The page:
Andrew Wiggins’s 360 degree dunk video may have been a sham, but here’s the real thing

LeBron isn’t the only basketball player making headlines in Cleveland. Earlier this week, number one overall pick Andrew Wiggins earned some of his own when he pulled off what has been described as “a 360-Degree, Behind-the-Back Dunk” while warming up for the Cavaliers:

@22wiggins is loose for today's #NBASummer action!

A post shared by NBA (@nba) on

Just one problem: that’s no 360 degree dunk. Yes, it was very nicely done, and I certainly couldn’t pull it off (duh), but he hardly spun 360 degrees in the air. I can’t argue this better than the first comment posted on the above article:

Just because a baller twirls in the air, it’s not a 360. It was a 180-degree dunk. Nowhere near a complete circle. Pause the video at the moment his feet leave the court. Look where his face is pointing. Away from the basket. For that to have been a 360, his face would have had to have returned to that same position during the dunk…instead, it’s squared up, FACING the rim. 180-degrees from the start. I know…details suck.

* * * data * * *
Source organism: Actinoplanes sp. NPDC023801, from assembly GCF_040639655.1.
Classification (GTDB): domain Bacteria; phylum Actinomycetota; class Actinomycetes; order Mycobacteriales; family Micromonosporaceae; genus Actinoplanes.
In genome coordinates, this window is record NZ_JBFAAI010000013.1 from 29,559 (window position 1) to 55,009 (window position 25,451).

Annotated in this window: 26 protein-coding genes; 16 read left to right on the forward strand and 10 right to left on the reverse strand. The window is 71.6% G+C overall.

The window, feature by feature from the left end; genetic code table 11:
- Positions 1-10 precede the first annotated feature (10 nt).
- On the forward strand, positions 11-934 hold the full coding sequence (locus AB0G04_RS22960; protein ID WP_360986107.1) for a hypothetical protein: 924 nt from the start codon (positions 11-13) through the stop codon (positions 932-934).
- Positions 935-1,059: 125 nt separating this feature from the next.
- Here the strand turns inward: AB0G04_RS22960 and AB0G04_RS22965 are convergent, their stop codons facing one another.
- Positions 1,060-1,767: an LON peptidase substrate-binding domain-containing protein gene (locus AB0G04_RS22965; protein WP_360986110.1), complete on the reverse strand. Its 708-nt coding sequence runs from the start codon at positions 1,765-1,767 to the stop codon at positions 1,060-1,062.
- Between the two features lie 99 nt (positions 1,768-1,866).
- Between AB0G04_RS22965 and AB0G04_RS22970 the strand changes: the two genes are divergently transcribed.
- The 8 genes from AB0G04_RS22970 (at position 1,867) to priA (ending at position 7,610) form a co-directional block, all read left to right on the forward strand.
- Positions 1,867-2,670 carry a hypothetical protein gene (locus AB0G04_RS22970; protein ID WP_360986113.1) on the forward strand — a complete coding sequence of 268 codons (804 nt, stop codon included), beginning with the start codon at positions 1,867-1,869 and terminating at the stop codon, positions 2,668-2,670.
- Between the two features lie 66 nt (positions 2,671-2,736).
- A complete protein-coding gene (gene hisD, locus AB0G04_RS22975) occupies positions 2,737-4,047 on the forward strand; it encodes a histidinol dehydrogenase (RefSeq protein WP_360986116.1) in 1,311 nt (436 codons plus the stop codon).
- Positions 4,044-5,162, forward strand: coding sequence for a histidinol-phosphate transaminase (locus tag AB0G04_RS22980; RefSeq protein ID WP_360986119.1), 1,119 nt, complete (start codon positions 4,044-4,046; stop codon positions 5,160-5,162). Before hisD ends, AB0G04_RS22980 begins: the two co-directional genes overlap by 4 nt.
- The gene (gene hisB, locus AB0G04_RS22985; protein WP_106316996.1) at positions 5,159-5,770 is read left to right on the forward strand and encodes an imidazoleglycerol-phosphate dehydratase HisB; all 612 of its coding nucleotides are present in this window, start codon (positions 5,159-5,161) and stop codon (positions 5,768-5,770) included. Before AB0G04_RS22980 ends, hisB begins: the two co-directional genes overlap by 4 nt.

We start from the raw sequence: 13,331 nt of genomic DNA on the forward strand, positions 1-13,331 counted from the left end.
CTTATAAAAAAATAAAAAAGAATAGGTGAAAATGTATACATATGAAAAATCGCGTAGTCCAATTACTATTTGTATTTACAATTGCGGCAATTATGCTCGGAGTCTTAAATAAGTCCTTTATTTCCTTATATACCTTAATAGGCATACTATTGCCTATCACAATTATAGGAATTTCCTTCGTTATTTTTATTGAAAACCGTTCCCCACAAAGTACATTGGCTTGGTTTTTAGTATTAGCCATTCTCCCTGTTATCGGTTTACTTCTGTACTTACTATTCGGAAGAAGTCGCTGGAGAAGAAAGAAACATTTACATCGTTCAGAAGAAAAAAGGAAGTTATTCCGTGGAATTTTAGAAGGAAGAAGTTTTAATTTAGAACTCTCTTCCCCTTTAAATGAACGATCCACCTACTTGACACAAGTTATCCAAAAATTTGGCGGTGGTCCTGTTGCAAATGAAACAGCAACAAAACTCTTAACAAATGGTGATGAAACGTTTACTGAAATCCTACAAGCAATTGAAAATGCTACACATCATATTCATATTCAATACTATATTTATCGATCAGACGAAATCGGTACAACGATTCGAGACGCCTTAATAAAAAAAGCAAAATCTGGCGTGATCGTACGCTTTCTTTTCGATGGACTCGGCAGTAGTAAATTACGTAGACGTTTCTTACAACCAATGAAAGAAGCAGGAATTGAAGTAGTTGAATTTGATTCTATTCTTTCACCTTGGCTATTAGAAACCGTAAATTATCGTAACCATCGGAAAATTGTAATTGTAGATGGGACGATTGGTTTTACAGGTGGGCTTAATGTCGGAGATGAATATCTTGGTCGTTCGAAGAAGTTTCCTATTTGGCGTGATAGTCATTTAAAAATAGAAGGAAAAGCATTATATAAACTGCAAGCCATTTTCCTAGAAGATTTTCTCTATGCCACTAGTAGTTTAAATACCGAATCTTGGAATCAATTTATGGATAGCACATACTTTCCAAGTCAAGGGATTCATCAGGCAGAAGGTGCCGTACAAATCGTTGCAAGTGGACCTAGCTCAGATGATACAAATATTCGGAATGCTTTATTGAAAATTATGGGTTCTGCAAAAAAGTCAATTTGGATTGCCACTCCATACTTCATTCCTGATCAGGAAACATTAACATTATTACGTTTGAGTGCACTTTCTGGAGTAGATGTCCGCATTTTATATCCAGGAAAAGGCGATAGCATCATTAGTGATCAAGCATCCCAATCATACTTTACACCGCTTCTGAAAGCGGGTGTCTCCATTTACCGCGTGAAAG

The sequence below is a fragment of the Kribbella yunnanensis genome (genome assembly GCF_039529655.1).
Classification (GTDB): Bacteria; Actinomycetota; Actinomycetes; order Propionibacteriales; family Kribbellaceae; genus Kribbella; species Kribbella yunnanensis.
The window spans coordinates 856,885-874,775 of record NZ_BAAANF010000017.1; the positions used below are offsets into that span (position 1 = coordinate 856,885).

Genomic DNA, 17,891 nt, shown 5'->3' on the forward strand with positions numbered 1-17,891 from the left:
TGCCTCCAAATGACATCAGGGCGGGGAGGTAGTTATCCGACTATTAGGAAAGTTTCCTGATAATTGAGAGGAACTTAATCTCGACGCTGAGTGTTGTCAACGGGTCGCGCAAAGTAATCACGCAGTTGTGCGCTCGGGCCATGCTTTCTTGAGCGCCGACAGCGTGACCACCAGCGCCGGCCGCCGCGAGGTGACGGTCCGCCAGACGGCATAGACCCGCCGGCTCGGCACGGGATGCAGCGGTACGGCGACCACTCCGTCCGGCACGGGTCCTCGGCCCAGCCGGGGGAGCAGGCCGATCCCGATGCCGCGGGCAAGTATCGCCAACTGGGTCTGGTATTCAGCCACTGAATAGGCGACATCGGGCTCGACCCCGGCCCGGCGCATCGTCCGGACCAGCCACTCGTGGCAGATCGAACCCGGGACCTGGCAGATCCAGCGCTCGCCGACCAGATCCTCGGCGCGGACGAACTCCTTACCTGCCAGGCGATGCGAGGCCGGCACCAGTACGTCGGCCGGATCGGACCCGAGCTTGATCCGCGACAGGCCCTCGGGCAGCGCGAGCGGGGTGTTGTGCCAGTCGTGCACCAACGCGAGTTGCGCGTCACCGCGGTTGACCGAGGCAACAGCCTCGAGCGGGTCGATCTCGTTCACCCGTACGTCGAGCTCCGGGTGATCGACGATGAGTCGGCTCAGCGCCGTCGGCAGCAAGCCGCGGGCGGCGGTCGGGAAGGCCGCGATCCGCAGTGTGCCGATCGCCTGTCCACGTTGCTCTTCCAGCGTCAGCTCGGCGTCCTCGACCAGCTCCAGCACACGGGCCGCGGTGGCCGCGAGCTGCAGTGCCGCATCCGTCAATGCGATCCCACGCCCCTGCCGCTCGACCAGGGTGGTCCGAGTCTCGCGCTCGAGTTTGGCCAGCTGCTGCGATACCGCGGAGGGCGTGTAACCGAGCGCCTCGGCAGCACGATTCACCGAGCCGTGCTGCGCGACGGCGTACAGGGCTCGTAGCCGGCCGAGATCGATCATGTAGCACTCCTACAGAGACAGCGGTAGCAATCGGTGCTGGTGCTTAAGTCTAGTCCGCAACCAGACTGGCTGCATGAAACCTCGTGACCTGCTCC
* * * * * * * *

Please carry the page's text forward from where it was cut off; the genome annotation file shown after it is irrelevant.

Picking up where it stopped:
I’ll file this one along with the hundreds of other “360-degree” dunks on youtube from math wizards and the visually impaired.

I am going to refrain from making a joke about the ability of scholar athletes to calculate 360 degrees, both because that’s been done, and also because Wiggins never claimed he spun in a full circle, and will instead attempt to mollify you.

Here, want to see Andrew Wiggin* spin 360 degrees and shoot — repeatedly? Watch this:

*You might better know him as Ender


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